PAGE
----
Nov 13, 2019 | By Alice Gividen
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When I finished my course at the London College of Fashion 10 years ago, I started my career in the buying offices of one of the UK’s top luxury retailers. This intro into such a dynamic and fast moving industry only made me realise how happy I was with my career choice.
After my visa expired, I returned to New York excited about the new possibilities of the fashion world. My career over the next several years took many turns, from Womenswear Buyer, Menswear Product Manager, to Fashion Director and even consulting for a few trend agencies.
When a friend asked me to be a part of a panel to decide scholarship recipients for a fashion school in New York, I suddenly realised the importance of mentoring and giving back. A lot of students have a false sense of what the fashion industry is and what it takes to succeed. In the last decade, we have seen the fashion industry become a more complex industry – opening up new roles and opportunities for the next generation. Here are four reasons the fashion industry must mentor the next generation:
Motivation: There are various professions within the fashion industry and the recent shift of technology has opened up even more opportunities. It’s important to motivate mentees to think beyond entry level roles and how their current role may change over time. For example, I started my career as a department store buyer now I am an ecommerce buyer. My approach to buying changed and I learned new terms and skill sets.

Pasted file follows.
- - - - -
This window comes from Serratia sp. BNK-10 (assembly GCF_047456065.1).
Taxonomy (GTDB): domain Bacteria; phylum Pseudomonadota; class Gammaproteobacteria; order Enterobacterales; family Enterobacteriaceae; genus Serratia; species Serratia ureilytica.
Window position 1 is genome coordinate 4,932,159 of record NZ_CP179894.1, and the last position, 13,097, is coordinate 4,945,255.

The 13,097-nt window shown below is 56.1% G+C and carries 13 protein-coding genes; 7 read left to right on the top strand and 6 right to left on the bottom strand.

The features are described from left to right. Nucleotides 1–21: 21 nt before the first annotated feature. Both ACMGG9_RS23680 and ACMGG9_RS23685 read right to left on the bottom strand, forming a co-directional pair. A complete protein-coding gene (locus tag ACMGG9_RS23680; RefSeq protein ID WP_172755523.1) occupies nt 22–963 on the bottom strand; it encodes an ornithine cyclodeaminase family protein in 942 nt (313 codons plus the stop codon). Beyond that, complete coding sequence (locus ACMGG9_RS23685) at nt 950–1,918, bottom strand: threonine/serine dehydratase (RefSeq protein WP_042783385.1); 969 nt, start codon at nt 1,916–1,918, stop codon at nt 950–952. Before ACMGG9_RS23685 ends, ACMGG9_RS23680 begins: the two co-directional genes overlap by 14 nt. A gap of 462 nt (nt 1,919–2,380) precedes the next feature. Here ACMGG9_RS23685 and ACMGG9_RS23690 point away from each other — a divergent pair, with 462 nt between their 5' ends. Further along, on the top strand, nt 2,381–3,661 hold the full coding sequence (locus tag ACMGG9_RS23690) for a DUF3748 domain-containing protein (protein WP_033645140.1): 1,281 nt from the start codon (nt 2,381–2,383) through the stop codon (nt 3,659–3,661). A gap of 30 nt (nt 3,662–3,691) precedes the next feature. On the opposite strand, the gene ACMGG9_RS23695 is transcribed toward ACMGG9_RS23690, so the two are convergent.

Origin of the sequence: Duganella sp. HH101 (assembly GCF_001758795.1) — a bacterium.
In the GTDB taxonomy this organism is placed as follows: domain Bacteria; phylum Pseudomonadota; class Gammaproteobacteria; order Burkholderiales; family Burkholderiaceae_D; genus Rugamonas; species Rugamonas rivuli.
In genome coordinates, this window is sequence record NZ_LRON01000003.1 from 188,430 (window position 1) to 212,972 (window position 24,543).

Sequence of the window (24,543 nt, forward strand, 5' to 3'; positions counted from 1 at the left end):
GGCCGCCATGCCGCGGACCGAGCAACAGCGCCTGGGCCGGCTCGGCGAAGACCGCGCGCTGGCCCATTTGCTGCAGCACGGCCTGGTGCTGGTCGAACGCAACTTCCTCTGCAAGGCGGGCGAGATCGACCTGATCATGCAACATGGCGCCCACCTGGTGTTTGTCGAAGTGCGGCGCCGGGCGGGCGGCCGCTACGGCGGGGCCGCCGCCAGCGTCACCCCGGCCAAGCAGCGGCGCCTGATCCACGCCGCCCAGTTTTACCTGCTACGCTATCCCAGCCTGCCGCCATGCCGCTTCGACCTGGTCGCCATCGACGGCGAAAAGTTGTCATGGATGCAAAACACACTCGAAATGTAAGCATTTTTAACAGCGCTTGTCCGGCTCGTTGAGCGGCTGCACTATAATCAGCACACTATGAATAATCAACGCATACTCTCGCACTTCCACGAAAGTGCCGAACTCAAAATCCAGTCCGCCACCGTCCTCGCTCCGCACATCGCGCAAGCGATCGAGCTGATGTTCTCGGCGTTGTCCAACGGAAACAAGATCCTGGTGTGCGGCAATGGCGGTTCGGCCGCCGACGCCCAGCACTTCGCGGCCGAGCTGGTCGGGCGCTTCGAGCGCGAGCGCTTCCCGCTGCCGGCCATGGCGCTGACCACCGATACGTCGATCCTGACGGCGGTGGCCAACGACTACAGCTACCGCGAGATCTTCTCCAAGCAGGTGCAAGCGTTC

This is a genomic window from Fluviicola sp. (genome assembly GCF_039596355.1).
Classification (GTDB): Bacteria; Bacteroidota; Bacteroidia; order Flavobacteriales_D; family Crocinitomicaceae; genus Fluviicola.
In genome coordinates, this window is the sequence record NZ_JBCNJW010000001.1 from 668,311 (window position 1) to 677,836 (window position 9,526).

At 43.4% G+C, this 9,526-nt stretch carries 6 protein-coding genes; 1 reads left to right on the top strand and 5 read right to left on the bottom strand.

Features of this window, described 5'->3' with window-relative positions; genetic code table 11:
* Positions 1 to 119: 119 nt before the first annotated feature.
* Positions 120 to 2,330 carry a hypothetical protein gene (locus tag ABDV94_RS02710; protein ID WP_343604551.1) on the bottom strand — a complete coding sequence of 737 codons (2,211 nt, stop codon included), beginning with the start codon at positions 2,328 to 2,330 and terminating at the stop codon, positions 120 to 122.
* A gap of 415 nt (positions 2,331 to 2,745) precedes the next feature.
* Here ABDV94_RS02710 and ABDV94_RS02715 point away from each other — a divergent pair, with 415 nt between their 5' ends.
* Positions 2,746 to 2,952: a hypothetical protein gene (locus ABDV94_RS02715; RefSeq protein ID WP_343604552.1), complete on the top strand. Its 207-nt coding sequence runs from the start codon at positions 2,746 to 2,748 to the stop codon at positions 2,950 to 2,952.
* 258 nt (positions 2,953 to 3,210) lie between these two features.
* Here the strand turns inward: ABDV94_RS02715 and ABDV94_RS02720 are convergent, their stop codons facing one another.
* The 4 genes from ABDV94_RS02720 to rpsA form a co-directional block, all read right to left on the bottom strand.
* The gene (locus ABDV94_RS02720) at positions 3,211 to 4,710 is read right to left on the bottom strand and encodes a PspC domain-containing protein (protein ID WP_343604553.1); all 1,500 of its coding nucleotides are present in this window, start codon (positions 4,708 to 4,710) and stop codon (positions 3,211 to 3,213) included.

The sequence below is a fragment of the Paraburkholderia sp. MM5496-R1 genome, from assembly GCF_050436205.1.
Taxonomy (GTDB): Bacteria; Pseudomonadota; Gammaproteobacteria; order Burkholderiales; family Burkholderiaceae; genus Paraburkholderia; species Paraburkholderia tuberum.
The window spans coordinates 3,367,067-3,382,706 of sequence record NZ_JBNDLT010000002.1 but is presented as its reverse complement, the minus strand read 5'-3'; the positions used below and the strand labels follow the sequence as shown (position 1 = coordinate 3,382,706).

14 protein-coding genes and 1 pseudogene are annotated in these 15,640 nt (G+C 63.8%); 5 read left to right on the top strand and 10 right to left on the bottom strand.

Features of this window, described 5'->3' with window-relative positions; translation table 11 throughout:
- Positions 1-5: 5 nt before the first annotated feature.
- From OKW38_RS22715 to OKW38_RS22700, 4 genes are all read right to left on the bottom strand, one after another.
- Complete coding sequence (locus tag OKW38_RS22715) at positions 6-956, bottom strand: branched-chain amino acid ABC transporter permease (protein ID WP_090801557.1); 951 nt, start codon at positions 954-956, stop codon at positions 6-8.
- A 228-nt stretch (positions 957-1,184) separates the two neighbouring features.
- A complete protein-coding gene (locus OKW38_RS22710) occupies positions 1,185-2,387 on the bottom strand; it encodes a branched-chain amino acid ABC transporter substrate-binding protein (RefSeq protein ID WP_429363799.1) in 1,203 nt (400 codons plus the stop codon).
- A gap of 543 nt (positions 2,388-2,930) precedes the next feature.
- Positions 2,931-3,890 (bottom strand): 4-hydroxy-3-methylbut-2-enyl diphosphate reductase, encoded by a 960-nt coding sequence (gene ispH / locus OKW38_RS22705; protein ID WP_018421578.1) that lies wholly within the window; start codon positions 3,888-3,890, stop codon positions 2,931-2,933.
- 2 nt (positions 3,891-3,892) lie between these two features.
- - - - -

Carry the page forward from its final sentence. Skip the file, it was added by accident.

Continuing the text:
Development: Interviewing skills and CV writing skills are a must, and they become developed over time. I like to spend time with my mentees before an interview; examining answers to any potential questions, how they should present themselves, and how they should be prepared.
Encouragement: I like to encourage all mentees to explore several areas of the industry, even if it’s not the area you are interested in. A well-rounded buyer understands production, a good designer understands retail math. We have become such a multi-faceted industry that it’s actually not beneficial to stay in your own lane anymore.
Sharing: I often like to share my experiences. I often expose my assistants or interns to supplier meetings they may not normally go to. I like them to hear how I negotiate, speak to suppliers to come up with my end goal. Having this exposure will allow them to develop their own style and way of working.
Often times throughout my career, I didn’t feel focused but when I look back over my CV its quite well- rounded, having both the UK and international experiences. In fact, it’s a lot like the dynamic of the retail realm. A mentor helps with fine tuning a strategy, drive and ultimately helps the mentee realise their fullest potential.
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